We’re well into that season. Note the flags — UF, FSU, USF, Auburn, Georgia, LSU — flying from porches. Notice how many conversations begin with the less-than-grammatical, rhetorical question: “How ‘bout them …?”
We really are the South each fall.
But college football season is a double-edged sword. When your team is on a roll, your step is a bit livelier, your small talk more animated. When your team is on a downward spiral, your job is more taxing, your take on politics more cynical. Plus, the sports page morphs into a taunting antagonist.
That said, I’m a USF alum and fan. Win or lose, the Bulls have impact. Frustrating losses. Encouraging wins. Celebratory, post-game arrests.
It’s almost enough to distract us from focusing on what else is going on with the Bulls. As it turns out, a lot. None of which concerns untimely turnovers, dumb penalties or a problematic passing game.
Recently USF researchers — after spending a year studying the Orlando Police Department — made public their significant findings about how body cameras assist police. Serious drops in complaints and the use of force were notable.
Within the same time frame, two anthropologists at USF St. Petersburg made history with the discovery of a 4,500-year-old skeleton that contained the first complete ancient African genome. And, BTW, USFSP is currently celebrating its 50th anniversary. Not your basic regional university — as oceanographers already know.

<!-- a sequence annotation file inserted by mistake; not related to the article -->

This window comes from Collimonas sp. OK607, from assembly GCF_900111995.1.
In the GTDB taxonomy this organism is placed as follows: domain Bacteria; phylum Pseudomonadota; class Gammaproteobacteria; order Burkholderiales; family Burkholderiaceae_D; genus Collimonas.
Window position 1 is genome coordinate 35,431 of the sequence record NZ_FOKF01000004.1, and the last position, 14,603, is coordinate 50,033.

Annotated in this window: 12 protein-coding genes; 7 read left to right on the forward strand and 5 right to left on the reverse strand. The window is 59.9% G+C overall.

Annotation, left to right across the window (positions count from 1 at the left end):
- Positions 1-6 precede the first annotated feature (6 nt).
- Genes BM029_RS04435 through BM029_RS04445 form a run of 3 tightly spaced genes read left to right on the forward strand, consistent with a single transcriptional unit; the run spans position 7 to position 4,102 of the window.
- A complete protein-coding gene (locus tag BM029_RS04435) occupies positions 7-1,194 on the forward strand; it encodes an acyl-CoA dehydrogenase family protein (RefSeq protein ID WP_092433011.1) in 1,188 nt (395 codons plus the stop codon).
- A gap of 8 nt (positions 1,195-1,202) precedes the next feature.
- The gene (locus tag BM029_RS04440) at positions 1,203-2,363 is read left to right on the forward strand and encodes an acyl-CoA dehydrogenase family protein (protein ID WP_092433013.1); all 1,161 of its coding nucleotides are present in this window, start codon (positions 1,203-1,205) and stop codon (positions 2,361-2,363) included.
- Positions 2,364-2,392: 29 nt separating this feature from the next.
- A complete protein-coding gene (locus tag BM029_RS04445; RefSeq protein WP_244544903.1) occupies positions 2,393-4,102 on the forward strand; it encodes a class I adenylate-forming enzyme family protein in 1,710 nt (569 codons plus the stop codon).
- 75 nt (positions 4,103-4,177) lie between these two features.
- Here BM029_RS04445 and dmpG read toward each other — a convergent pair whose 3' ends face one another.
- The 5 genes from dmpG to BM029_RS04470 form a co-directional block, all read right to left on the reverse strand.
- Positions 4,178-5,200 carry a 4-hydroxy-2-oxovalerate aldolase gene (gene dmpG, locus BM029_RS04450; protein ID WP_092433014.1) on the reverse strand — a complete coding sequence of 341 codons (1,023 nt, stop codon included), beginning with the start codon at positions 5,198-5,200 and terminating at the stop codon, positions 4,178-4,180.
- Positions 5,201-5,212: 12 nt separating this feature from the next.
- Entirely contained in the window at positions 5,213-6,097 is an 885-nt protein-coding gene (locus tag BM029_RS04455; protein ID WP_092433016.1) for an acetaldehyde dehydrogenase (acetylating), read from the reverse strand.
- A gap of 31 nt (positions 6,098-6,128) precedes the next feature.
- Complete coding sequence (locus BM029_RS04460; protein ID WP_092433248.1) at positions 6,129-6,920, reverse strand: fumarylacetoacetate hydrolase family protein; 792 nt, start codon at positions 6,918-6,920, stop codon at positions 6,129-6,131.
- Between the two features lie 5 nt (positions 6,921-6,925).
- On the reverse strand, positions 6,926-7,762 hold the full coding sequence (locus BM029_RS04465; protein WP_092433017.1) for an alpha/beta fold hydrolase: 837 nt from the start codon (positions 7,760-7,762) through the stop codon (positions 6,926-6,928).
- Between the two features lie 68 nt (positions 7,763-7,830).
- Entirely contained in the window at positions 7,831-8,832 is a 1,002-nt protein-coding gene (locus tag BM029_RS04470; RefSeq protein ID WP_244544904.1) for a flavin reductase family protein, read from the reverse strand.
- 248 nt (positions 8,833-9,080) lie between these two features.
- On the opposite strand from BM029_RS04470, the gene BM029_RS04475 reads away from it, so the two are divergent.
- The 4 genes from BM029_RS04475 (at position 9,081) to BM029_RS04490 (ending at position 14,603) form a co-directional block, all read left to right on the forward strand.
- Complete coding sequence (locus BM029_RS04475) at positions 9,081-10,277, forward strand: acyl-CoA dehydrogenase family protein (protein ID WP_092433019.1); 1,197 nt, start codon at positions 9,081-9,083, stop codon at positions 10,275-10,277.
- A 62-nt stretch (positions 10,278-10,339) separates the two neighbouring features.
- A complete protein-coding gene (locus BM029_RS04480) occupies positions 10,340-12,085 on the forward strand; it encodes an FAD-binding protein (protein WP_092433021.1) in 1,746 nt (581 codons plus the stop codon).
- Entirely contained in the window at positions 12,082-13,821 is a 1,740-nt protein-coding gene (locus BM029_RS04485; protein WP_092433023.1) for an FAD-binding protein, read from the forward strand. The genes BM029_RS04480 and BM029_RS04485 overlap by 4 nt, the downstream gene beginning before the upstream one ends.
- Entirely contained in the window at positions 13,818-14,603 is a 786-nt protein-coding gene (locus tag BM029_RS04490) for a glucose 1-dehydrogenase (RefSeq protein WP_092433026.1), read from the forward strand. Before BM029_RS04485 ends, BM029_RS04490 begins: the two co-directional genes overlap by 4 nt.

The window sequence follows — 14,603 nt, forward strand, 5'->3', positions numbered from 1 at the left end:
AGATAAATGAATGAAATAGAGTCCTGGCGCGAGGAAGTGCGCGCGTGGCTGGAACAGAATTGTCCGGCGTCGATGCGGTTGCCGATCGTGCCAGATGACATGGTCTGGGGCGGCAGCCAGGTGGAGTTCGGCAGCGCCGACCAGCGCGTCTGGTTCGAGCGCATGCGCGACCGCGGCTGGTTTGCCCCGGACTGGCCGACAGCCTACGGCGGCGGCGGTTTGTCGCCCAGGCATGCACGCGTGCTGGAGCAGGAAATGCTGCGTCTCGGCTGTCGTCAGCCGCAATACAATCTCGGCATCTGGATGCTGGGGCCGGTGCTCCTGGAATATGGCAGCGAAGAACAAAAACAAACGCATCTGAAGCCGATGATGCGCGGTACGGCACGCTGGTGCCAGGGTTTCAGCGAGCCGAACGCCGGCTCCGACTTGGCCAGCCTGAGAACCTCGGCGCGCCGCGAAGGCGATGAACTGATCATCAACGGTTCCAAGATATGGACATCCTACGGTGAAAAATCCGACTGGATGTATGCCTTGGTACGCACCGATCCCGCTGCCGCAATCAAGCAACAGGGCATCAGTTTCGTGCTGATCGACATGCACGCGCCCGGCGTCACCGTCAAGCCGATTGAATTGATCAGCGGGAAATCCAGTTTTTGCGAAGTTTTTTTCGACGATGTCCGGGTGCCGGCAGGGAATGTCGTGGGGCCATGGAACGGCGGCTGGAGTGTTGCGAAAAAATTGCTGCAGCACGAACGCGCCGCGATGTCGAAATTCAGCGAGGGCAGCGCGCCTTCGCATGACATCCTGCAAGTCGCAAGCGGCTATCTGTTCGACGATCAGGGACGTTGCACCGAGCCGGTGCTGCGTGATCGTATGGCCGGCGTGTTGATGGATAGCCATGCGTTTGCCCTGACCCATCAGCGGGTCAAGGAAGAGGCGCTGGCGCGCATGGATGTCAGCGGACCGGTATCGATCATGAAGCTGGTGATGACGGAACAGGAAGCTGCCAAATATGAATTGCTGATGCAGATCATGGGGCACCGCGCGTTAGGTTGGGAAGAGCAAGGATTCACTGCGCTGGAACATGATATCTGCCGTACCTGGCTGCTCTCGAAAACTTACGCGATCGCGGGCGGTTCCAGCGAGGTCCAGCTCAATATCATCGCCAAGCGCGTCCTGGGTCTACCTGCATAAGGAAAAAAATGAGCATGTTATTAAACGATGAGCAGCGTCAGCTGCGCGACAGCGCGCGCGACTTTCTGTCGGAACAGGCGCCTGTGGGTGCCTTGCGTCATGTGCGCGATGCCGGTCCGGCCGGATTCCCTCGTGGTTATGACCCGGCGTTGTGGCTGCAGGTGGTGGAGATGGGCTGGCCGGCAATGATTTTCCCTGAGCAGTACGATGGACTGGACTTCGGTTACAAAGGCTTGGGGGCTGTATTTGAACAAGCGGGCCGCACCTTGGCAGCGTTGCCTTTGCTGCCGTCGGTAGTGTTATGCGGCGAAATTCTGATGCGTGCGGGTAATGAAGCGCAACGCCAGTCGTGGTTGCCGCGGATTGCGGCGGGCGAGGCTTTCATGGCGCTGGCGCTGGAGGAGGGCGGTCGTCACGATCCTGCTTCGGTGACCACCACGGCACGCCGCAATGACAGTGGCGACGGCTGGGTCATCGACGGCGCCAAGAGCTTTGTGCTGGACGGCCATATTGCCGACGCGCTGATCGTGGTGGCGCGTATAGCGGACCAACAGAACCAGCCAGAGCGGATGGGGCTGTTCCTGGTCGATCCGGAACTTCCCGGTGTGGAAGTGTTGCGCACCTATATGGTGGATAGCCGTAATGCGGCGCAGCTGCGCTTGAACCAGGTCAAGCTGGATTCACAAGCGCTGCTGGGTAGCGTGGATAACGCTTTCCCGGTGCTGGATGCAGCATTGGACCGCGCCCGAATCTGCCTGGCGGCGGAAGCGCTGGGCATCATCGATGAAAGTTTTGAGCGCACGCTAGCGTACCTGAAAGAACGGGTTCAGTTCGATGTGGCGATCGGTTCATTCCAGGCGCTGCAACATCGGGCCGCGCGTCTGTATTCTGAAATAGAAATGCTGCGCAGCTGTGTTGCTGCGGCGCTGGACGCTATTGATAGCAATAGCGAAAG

Earlier this month Paul Sanberg, who discovered cell therapies that treat stroke and brain diseases, became the second USF faculty member admitted into the Florida Inventors Hall of Fame. And speaking of inventions, the most recent report by the National Academy of Inventors and the Intellectual Property Owners Association ranks USF first in Florida, 10th in the U.S. and 15th in the world for the number of patents secured.
No, it’s not the headline fodder that would have accompanied an upset win over FSU last month, but arguably a bit more important to mankind. And while USF isn’t ranked in either the AP or the Coaches Poll, it has now been ranked in the top 15 in worldwide patents for five straight years.
In fact, these are just the sort of high-profile achievements that induce philanthropists to dig deeper. To wit: Within the last year, USF has had an unprecedented run of particularly notable donations: Jordan Zimmerman, College of Arts and Sciences ($10 million); Lynn Pippinger, School of Accountancy ($10 million); Jeff Vinik, downtown, medical school real estate ($12 million); Les and Pam Muma, College of Business ($25 million); Kate Tiedemann, College of Business ($10 million); and Frank and Carol Morsani, College of Medicine ($20 million).
And when smart, successful people dig this deep, it’s more than a donation. It’s also an investment and de facto vote of confidence. Just ask Vinik, whose 10-figure downtown makeover would lose luster, allure and its centerpiece without the planned presence of the USF Morsani College of Medicine and USF Health Heart Institute.
And let’s not forget this: USF brought in a record $441 million in research dollars during the 2014-15 academic year. That contrasts to $171.3 million in 2000, President Judy Genshaft’s first year. Three-campus USF, now nearing an overall enrollment of 50,000, is solidly in the top 50 for research grants among public and private U.S. universities.
As President Genshaft put it in her annual fall address: “In a world where the single most important asset any community has is talent, any and all things you do to cultivate, grow, support and expand talents leads to a brighter future for people far beyond our campus boundaries.”
Amen. And go, Bulls. Beat Navy. Continue Reading by Clicking Here
by Joe O’Neill, Tampa Bay Tribune
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